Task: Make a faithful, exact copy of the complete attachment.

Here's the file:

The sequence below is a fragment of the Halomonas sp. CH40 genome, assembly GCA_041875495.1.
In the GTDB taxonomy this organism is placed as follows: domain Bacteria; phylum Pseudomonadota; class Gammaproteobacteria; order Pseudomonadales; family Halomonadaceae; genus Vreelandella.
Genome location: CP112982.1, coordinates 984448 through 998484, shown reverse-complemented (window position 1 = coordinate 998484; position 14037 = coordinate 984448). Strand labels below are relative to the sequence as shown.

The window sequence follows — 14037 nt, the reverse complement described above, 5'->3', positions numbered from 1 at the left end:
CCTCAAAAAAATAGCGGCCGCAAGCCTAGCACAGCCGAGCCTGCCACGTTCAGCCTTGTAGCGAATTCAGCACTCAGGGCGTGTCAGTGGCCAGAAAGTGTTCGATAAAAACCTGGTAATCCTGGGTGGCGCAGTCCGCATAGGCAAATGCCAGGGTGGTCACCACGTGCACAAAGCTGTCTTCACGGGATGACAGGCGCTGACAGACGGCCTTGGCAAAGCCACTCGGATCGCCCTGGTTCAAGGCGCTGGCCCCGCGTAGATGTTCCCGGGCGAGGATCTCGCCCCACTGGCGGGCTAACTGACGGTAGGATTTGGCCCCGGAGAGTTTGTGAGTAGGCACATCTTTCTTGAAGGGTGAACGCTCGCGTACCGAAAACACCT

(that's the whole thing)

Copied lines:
The sequence below is a fragment of the Halomonas sp. CH40 genome, assembly GCA_041875495.1.
In the GTDB taxonomy this organism is placed as follows: domain Bacteria; phylum Pseudomonadota; class Gammaproteobacteria; order Pseudomonadales; family Halomonadaceae; genus Vreelandella.
Genome location: CP112982.1, coordinates 984448 through 998484, shown reverse-complemented (window position 1 = coordinate 998484; position 14037 = coordinate 984448). Strand labels below are relative to the sequence as shown.

The window sequence follows — 14037 nt, the reverse complement described above, 5'->3', positions numbered from 1 at the left end:
CCTCAAAAAAATAGCGGCCGCAAGCCTAGCACAGCCGAGCCTGCCACGTTCAGCCTTGTAGCGAATTCAGCACTCAGGGCGTGTCAGTGGCCAGAAAGTGTTCGATAAAAACCTGGTAATCCTGGGTGGCGCAGTCCGCATAGGCAAATGCCAGGGTGGTCACCACGTGCACAAAGCTGTCTTCACGGGATGACAGGCGCTGACAGACGGCCTTGGCAAAGCCACTCGGATCGCCCTGGTTCAAGGCGCTGGCCCCGCGTAGATGTTCCCGGGCGAGGATCTCGCCCCACTGGCGGGCTAACTGACGGTAGGATTTGGCCCCGGAGAGTTTGTGAGTAGGCACATCTTTCTTGAAGGGTGAACGCTCGCGTACCGAAAACACCT